Photography News Issue 28 absolutephoto.com
46 First tests
Nikon AF-S NIKKOR 24-70mm f/2.8E ED VR £1849
Format Full-frame and APS-C Mount Nikon Construction
20 elements in 16 groups Special lens elements One HRI, three Aspherical, two ED glass elements Coatings Nano Crystal, Super Integrated and Fluorine coating Filter size 82mm Aperture range f/2.8-f/22 Diaphragm 9 blades (electromagnetic) Internal focus Yes Manual focus Yes Minimum focus 38cm (at 35-50mm), 41cm (at 24, 28, 70mm) Focus limiter No Maximummagnification 0.27x Distance scale Yes Depth-of-field scale No Image stabiliser Yes Tripod collar No Lens hood Yes, (HB-74 bayonet hood included) Weather-sealed Yes Dimensions (lxd) 154.5x88mm Weight 1070g Contact nikon.co.uk
When a lens arrives that’s larger and heavier than its predecessor, it’s always a little surprising. The 24-70mm f/2.8E ED VR, which supersedes the 24-70mm f/2.8G as Nikon’s pro-spec workhorse standard zoom, is one such beast. Being over 2cm longer and 150g heavier than its forebear doesn’t sound like much, but stand them up together and the difference is obvious. The new lens is also wider in diameter, but with the same focal lengths and aperture range, so what’s with all the extra heft? And how does it compare against the older version in a hands-on test? There are two main additions to the design; the first being a hybrid Aspherical Extra-LowDispersion (AS/ ED) element used alongside regular AS and ED glass, to improve optical quality. The second is that the lens now features Nikon’s Vibration Reduction (VR) image stabilisation system. Though heavy, the lens handles exceptionally, and, as you’d expect at this price point, feels very sturdy. Away from the zoom and focus rings, the barrel now has a mottled plastic finish, which feels a littlemore grippy, and the set-up is well balanced when twinned with a D810, D4 or similar sized body. A downside of the increased girth is that the filter size has increased to 82mm, so while there was a helpful (and money-saving) commonality between lenses like the 16-35mm f/4, 24-70mm f/2.8G and 70-200mm f/2.8G at all 77mm, you’ll need a new set of filters if you upgrade.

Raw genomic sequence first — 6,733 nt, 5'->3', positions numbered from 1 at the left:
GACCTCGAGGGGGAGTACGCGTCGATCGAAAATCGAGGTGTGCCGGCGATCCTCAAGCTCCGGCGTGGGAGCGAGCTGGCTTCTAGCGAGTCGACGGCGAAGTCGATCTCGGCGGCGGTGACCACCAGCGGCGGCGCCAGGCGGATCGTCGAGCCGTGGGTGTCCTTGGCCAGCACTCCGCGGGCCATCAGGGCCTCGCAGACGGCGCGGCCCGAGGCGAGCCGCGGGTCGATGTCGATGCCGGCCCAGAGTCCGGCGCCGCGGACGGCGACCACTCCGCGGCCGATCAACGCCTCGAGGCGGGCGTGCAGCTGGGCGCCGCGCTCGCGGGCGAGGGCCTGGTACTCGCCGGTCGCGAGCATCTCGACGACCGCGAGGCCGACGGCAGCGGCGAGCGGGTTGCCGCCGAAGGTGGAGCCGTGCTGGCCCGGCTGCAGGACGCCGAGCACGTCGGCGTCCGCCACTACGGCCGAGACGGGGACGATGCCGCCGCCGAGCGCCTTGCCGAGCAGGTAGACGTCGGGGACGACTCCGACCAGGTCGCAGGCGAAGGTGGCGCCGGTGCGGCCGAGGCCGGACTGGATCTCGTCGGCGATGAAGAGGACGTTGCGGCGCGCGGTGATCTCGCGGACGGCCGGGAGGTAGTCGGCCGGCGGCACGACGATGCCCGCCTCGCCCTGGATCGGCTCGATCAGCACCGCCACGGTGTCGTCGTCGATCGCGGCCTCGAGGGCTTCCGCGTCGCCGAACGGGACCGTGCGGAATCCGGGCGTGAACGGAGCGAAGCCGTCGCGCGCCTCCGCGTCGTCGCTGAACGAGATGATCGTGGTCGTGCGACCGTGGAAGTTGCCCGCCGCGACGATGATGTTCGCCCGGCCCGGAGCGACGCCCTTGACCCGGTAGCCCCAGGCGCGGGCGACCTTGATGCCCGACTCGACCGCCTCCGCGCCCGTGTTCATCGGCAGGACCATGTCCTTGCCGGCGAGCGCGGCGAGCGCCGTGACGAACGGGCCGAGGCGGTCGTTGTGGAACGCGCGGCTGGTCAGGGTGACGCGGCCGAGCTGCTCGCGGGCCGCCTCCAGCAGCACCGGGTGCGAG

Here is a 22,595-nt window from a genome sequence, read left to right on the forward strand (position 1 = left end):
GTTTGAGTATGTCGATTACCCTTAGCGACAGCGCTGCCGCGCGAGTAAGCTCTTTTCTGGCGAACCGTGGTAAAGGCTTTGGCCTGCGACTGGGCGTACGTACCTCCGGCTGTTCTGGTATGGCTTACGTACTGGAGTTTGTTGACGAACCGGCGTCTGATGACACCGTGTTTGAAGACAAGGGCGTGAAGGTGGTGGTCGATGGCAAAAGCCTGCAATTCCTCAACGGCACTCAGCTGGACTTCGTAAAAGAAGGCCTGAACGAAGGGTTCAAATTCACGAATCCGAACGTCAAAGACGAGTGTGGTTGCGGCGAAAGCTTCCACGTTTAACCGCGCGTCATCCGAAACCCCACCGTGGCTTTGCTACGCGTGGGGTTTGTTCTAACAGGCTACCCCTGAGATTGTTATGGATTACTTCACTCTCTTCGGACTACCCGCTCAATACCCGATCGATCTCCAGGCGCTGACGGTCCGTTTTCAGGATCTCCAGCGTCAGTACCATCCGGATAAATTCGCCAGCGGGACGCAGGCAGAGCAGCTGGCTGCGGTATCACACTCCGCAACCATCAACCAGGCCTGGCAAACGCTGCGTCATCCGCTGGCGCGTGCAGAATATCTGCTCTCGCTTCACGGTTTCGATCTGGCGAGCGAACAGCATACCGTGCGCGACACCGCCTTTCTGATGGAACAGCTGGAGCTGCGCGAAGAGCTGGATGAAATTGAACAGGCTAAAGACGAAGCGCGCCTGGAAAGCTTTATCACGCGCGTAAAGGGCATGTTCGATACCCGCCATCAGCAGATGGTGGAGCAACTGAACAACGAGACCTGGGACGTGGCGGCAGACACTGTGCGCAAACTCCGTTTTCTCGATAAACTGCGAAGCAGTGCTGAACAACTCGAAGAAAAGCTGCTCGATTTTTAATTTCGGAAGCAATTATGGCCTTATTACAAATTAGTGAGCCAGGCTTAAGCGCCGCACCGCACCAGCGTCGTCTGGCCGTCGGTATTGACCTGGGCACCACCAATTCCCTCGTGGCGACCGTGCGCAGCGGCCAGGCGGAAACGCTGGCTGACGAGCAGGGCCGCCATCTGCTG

The zoom ring is deeper and feels more grippy, the benefit being that it fits more naturally under the gripping position of your left hand; making the longer, heavier lens easier to support. The zoom ring takes a little over a 90° turn to shift from one end of the zoom to the other, which I achieved in just over one movement, though it might take longer if you have small hands. The focal length markings have now been moved above the zoom ring, making them easier to see from your shooting position and the focusing ring is excellent, as before, with a light, accurate feel and a slightly shorter travel than the zoom. You can go from near to far in a single turn. Autofocus is excellent and, while the 24-70mm f/2.8G was no slouch, is noticeably faster with a very snappy feel. Twinned with a D800 body I noticed no problems locking on in low- light, and it performed in near silence with Nikon’s Silent Wave Motor. Like the older version, adjustments can be made using the manual focus ring without decoupling the AF. The use of VR in this lens presents a massive advantage. A 24-70mm f/2.8 is meant to be a versatile zoom, capable of shooting in any situation, and image stabilisation only strengthens that position. Using Nikon’s second generation VR, the lens offers up to four stops of compensation, and when shooting at 70mm, I achieved sharp shots all the way down to around 1/15sec and even slower; my hit rate at